The grand total for my wife’s gifts was $68. It’s may not have been overly romantic, exciting, or expensive,  but she loved them.  How do I know?
The entire time I’ve been writing this post, she’s been on the couch with her new pillow and blanket.  Taking a nap.
How about you? Did you have any gift exchanges that you could have done without this year?  How do you decide what to buy for your significant other and how much did you spend this year?

    ***Photo courtesy of Image courtesy of Danilo Rizzuti /


    1. I've pondered this before as well. In my experience, it's easy for me to think of good gifts for people that I spend a lot of time with. However, when it comes to figuring out gifts for my family members who live half way around the country, gift cards sometimes seem like a better option.
      My recent post The Art of Meaningful and Inexpensive Gift Giving

      • That's my point, though really Jacob – let's say you buy someone across the country a $30 gift card, and they do the same for you. There doesn't seem to be much of a point. I'm starting to come to the conclusion that gift giving should be reserved for only those in your most inner circles. If I can't determine a great gift to get someone, then maybe they fall into the group of people that you just want to spend time with during the holidays.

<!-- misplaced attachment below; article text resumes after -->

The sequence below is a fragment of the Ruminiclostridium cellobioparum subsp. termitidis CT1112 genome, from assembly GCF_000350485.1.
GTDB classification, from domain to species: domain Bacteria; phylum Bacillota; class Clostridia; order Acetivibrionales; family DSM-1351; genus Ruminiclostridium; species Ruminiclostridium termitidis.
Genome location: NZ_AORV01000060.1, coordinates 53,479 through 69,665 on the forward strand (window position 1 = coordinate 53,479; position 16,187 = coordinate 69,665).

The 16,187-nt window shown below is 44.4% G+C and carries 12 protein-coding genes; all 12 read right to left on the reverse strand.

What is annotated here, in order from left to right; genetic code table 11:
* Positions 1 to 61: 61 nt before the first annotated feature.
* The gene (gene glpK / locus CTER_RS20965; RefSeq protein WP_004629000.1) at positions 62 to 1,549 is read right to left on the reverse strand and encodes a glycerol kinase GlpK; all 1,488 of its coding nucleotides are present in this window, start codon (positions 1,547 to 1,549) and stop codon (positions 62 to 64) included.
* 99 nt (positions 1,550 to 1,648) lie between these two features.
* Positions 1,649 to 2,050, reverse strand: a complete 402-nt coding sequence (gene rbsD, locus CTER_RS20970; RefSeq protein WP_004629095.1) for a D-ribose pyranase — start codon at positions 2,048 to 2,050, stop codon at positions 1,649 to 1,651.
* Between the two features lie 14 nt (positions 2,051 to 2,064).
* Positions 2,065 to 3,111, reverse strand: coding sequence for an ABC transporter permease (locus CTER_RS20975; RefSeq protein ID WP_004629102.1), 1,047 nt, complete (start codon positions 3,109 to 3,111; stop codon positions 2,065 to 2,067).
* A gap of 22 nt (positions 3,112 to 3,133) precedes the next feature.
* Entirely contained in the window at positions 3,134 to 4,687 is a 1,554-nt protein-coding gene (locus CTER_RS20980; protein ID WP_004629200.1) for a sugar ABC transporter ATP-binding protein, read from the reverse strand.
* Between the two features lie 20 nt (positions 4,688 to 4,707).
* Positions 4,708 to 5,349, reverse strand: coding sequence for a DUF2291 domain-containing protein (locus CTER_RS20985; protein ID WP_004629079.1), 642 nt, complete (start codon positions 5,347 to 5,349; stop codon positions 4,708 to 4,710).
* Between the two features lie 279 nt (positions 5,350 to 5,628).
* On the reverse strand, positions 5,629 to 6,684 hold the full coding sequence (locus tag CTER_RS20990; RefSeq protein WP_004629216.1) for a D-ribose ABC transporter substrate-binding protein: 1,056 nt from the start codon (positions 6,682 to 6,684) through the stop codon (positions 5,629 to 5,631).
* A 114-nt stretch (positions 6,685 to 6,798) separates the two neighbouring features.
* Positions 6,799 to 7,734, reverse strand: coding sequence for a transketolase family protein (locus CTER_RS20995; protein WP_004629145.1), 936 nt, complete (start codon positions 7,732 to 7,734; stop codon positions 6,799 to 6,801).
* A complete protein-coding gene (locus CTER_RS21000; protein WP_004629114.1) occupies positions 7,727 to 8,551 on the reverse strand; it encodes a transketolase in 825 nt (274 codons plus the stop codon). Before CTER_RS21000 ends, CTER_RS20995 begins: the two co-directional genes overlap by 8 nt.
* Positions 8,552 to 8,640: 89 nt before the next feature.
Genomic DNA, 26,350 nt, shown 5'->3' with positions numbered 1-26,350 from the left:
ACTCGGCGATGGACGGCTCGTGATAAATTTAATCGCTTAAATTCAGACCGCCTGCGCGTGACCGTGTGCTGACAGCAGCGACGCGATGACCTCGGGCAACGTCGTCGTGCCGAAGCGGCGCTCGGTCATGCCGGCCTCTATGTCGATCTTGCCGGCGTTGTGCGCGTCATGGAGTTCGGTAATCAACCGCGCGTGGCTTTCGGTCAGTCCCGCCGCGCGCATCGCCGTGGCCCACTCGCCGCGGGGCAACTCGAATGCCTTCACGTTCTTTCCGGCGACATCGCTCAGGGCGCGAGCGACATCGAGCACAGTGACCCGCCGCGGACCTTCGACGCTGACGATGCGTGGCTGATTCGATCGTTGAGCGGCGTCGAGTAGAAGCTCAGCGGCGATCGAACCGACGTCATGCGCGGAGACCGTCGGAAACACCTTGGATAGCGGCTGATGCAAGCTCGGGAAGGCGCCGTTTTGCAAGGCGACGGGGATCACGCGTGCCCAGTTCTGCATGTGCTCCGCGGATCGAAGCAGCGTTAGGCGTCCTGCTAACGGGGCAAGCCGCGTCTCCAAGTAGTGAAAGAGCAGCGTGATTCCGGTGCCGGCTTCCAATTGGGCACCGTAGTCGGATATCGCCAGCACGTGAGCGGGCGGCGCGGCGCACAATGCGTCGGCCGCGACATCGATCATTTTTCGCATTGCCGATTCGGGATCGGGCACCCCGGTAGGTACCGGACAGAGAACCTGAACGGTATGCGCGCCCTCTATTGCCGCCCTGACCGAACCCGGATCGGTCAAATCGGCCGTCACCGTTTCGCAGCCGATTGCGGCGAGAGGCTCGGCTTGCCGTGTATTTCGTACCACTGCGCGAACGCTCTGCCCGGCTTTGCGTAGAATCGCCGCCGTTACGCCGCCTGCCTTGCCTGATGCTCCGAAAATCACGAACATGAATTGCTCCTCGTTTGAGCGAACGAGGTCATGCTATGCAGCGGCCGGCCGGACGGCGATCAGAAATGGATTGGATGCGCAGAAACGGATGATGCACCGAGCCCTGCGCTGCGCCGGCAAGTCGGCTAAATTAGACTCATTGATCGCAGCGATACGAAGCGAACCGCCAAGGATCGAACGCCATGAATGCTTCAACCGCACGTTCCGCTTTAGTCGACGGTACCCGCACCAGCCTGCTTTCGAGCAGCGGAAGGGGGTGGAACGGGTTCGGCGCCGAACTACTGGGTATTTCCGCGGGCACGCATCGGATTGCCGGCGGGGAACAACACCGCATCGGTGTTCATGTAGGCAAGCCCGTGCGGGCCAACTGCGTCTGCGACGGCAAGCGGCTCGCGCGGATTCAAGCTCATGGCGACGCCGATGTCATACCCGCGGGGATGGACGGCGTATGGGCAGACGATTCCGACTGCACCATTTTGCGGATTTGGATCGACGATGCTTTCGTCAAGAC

My recent post I Love You Like a Blogger Roundup – 12/28 – It’s My Birthday!

    2. Pauline @ Reach Financial Independence says:

      I hate feeling obligated to give gifts, and with such a short notice gathering, I would have either offered a secret santa or ask people to contribute with food and no gifts. You are right, if the gift is carefully chosen, it doesn't have to be expensive. I made an agenda with pictures of us for my BF last year, it took time and effort but he used it every day and loved it. I spent $25 or less. But I would feel bad if there was an obvious big price difference between what I give and what I get.
      My recent post Friday recap, a lost turkey and a Christmas miracle

      • Completely agree! Let me give an example of one of the BEST presents I got this year….or really ever for that matter. My brother and sister-in-law live on the other end of the state. We see each other only a few times a year. We do talk fairly often, and for Christmas (as part of a secret santa exchange) my sister-in-law gave me a poster she made herself of an awesome saying that I love (and had it framed). Wasn't very expensive, but I LOVED it, and was completely surprised. I hung it on the most prominent wall in my house almost immediately. Not only did I love it, but my reaction and hug I threw on her put a huge smile on her face as well.

        It embodied everything I think gift giving should be!
        My recent post I Love You Like a Blogger Roundup – 12/28 – It’s My Birthday!

    3. I have been thinking about this topic a lot this holiday season. There really is an Art to giving meaningful and inexpensive gifts. Gift cards are actually something I really enjoy getting (as long as they are for vendors that I would have spent my money at anyways). My favorite are gift cards for dinner and a movie, since you are gifting an experience instead of a material item.